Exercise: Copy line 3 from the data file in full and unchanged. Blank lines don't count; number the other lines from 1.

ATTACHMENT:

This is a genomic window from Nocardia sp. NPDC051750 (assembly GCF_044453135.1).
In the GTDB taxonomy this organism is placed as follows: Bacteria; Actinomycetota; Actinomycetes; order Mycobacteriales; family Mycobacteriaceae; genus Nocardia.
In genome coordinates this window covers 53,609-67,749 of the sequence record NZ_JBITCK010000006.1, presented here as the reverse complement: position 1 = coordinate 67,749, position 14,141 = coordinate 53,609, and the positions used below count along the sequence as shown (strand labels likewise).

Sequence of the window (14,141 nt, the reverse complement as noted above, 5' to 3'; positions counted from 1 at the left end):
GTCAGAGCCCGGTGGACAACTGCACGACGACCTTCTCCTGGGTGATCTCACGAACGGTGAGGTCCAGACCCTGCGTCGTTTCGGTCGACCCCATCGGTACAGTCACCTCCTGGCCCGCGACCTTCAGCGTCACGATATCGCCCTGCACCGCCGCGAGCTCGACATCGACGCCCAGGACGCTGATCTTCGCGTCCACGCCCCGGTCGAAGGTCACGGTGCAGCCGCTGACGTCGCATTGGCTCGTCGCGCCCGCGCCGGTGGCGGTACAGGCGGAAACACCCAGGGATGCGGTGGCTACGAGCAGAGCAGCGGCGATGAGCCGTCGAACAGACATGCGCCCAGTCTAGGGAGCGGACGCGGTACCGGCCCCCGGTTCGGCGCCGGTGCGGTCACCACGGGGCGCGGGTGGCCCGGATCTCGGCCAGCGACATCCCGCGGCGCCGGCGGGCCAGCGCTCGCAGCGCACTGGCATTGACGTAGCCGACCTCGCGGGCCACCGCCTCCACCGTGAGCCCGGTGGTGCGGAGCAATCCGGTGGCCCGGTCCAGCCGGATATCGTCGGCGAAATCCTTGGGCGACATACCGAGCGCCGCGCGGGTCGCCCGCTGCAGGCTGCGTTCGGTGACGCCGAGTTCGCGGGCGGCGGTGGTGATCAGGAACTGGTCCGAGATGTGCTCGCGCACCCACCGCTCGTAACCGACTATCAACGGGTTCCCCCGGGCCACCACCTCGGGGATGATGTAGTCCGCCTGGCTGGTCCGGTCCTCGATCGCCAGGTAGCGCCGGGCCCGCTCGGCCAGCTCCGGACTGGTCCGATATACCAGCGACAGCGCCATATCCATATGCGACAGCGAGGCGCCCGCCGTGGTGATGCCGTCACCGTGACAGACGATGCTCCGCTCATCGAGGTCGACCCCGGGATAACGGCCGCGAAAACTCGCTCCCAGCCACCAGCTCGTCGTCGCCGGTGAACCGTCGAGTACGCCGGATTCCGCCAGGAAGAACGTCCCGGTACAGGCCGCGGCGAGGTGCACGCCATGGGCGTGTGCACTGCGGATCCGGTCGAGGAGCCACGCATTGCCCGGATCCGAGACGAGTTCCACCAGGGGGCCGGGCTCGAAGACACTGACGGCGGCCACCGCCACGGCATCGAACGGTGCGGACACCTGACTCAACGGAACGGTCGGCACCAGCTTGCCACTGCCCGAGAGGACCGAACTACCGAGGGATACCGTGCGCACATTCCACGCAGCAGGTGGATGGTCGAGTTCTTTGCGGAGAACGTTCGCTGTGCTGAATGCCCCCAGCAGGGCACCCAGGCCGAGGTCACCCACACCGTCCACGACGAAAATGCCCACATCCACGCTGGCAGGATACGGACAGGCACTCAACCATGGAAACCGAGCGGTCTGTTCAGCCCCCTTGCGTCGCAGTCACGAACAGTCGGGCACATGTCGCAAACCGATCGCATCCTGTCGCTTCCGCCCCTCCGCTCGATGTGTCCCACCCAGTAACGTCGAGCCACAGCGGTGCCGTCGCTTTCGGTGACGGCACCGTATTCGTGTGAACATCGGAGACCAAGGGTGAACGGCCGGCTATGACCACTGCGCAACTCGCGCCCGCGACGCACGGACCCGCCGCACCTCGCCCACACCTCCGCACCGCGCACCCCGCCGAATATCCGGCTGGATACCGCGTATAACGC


In genome coordinates this window covers 53,609-67,749 of the sequence record NZ_JBITCK010000006.1, presented here as the reverse complement: position 1 = coordinate 67,749, position 14,141 = coordinate 53,609, and the positions used below count along the sequence as shown (strand labels likewise).